While more research is necessary, an anti-inflammatory diet may help manage psoriasis symptoms.

According to a 2017 survey involving people with psoriasis, 86% reported using dietary changes to treat their condition.

Psoriasis is an immune-mediated disease. This means that it leads to inflammation caused by an overactive immune system. Therefore, an anti-inflammatory diet may help manage the disease’s symptoms.

Research on the role of diet in psoriasis treatment is still in the early stages. Below, learn how experts define an anti-inflammatory diet and how they think it could fit into a psoriasis treatment plan.

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As Desiree Nielsen, a registered dietitian based in Vancouver, British Columbia, explained: “An anti-inflammatory diet is one that is built on a foundation of [nutrient-dense] whole-plant foods. These foods offer nutrition to support the immune system.”

What are anti-inflammatory foods for psoriasis?

An anti-inflammatory diet for psoriasis should generally include foods from the following categories:

  • Omega 3: These include seaweed, fish and other seafood, nuts and seeds, plant oils, and certain fortified foods such as some brands of milk or eggs.
  • Fiber: These include whole low glycemic grains, vegetables, and fruit.
  • Antioxidants and vitamins: These include vegetables of various colors, cheese, eggs, meat, legumes, and mushrooms.

Foods that offer a ton of fiber are “critical for supporting a healthy gut barrier and microbiome, two factors that help keep inflammation at bay,” Nielsen added.

However, it is important to note that the relationship between gut bacteria and inflammation is complicated. Simply adding more fiber to the diet will not necessarily reduce inflammation.

“Of course, as we eat more whole plants, we will probably eat fewer hyper-processed foods [also called ultra-processed foods] as a result,” Nielsen observed.

In addition, there is some research evidence suggesting that supplementing with probiotics might be helpful for people living with psoriasis.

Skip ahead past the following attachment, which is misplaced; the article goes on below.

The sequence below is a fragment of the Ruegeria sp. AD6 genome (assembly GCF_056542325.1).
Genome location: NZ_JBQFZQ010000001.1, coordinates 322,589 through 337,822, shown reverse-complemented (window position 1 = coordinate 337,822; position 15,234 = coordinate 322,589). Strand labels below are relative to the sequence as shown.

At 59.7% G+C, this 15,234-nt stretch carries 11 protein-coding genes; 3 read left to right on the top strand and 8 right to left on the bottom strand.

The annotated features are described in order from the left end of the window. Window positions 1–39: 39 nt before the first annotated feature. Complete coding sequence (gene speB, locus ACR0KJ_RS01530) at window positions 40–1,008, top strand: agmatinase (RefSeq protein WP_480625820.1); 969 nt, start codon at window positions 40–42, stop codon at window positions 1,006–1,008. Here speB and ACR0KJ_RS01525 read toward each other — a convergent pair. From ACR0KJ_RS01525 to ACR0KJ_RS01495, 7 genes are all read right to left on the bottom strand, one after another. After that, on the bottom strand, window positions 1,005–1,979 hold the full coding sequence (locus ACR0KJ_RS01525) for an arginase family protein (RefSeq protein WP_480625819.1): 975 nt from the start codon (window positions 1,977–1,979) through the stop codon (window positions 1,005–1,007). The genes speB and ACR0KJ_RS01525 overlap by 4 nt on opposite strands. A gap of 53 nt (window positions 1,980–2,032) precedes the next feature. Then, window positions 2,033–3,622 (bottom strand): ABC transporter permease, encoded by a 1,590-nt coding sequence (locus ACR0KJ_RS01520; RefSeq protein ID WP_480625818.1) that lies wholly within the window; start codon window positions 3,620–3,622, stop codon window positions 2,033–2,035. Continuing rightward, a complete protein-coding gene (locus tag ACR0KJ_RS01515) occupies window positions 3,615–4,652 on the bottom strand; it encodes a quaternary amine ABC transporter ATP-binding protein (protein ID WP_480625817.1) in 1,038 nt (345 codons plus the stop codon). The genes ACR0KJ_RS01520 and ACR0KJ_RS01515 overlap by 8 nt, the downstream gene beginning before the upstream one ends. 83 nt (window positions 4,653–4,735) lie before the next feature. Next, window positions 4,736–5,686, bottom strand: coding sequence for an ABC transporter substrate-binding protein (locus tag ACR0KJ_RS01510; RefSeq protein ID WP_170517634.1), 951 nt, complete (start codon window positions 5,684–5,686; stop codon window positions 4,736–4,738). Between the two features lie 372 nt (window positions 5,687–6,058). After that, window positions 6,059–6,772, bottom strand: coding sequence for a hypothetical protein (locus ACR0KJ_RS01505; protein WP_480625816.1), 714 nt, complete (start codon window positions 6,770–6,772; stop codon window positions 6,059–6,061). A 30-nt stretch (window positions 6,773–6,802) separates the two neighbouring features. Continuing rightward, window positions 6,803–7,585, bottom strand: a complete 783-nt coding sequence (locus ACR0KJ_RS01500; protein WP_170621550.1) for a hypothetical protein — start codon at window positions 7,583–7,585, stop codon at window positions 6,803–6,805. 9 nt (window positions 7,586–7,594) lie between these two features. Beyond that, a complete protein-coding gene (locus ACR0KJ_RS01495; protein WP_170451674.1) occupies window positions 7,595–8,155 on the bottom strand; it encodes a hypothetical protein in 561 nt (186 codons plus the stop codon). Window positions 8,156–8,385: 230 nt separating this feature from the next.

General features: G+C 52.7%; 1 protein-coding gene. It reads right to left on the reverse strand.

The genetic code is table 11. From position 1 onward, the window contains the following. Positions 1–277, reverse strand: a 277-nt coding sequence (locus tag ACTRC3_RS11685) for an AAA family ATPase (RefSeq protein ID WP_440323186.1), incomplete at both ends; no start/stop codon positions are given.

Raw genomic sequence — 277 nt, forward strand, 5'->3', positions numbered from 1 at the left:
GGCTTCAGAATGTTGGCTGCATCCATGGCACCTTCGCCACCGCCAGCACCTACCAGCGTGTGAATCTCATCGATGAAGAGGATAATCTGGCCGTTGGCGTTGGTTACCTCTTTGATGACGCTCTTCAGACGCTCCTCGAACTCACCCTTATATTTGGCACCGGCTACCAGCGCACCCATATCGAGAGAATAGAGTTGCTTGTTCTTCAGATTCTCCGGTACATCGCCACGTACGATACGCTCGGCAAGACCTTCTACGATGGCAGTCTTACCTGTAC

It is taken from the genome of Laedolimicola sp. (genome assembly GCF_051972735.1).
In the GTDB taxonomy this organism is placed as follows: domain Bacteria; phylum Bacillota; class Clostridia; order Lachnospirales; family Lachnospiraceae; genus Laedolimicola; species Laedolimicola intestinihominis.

Foods to avoid

“Eating too many hyper-processed foods, specifically those high in salt, sugar, or saturated fat and low in fiber, is detrimental to the gut microbiome and gut health in general. [But] these foods aren’t harmful in small amounts — a dietary pattern is far more powerful than a single plate,” Nielson added.

In addition, it is a good idea to avoid alcohol, animal fat, red meat, butter, and any other foods heavy in saturated and trans fat.

“I do see that skin conditions such as psoriasis are supported by a move toward an anti-inflammatory diet, but unfortunately, we don’t yet have a lot of clinical research specifically on anti-inflammatory diets as a whole for those with psoriasis,” Nielsen acknowledged.

However, “One study found that following a Mediterranean diet was associated with less severe psoriasis,” she noted.

Dr. Peter Lio, a dermatologist practicing in Chicago, Illinois, and a professor of dermatology at Northwestern University in Evanston, cautioned, “My clinical experience tells me that there are two important caveats to [following an anti-inflammatory diet for psoriasis].

“The first is that it is not totally consistent. I have some patients who see changes with diet, but I also have a large group that really has not seen much improvement after significant dietary changes.

“The second caveat is one of magnitude. While some patients certainly see dramatic improvement [in psoriasis] with dietary change, in my personal experience, the changes tend to be much more modest,” Lio reported.

“I think we still have a lot to learn about this area, and the truth is that there is probably not a ‘universal explanation’ since we know that different people have different experiences with foods,” Lio explained.

“Heavily processed foods may trigger inflammation via changing the microbiome of the gut. We now know that our microbiome is important for overall health and has many effects on our immune system.